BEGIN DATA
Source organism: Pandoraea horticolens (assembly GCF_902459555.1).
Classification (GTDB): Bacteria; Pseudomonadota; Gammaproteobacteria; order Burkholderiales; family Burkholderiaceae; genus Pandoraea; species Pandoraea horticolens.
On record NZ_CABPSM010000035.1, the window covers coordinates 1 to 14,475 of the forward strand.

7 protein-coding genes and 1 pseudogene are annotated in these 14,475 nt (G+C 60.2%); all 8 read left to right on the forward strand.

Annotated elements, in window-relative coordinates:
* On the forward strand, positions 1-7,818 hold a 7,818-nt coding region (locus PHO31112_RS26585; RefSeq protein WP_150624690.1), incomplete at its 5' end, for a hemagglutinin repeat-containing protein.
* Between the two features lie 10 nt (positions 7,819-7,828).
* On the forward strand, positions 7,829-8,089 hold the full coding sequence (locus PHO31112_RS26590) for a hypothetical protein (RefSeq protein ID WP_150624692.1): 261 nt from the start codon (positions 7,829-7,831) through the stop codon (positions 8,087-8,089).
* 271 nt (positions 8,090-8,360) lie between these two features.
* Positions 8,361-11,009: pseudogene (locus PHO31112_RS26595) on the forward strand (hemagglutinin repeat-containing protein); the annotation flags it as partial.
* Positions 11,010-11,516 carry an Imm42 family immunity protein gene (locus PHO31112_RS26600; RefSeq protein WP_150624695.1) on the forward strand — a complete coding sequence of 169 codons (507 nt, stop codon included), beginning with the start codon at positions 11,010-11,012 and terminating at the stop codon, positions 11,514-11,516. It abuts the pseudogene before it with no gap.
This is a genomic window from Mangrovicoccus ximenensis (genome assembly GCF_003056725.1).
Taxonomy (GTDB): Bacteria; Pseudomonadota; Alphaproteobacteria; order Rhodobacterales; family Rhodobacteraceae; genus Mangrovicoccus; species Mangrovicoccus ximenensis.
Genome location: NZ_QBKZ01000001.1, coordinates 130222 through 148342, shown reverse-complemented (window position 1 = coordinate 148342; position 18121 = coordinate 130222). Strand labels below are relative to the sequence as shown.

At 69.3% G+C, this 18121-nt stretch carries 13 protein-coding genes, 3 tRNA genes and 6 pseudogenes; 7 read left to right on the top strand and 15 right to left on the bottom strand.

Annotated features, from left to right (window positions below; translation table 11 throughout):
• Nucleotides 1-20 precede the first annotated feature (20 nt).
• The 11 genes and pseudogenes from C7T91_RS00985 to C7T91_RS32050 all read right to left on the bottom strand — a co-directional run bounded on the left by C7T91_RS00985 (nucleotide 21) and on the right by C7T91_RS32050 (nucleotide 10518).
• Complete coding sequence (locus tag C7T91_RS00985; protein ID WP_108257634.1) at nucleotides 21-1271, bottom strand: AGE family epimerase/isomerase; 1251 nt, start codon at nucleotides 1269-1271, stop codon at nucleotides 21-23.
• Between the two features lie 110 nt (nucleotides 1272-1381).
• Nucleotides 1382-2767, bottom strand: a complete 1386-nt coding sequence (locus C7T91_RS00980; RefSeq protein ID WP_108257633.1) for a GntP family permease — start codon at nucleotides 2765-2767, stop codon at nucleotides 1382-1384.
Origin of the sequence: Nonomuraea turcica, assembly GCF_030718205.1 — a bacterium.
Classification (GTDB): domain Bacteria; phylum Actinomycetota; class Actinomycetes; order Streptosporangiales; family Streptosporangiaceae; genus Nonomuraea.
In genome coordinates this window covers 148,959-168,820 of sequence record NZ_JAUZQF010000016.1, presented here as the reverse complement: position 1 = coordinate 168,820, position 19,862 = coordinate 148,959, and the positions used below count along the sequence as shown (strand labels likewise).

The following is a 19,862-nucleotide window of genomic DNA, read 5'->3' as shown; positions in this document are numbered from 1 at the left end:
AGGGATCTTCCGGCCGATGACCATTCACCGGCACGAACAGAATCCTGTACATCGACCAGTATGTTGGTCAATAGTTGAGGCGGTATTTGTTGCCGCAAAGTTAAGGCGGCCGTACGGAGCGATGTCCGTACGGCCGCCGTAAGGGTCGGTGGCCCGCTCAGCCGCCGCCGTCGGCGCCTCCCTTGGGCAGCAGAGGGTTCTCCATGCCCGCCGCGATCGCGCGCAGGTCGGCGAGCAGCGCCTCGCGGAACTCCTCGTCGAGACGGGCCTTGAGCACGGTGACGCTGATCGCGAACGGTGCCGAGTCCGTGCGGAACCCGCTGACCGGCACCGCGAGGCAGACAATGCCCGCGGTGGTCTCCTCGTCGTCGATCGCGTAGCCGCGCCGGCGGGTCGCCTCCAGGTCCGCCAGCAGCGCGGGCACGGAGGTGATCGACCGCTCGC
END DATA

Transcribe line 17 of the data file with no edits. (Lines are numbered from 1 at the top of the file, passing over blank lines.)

• Nucleotides 1-20 precede the first annotated feature (20 nt).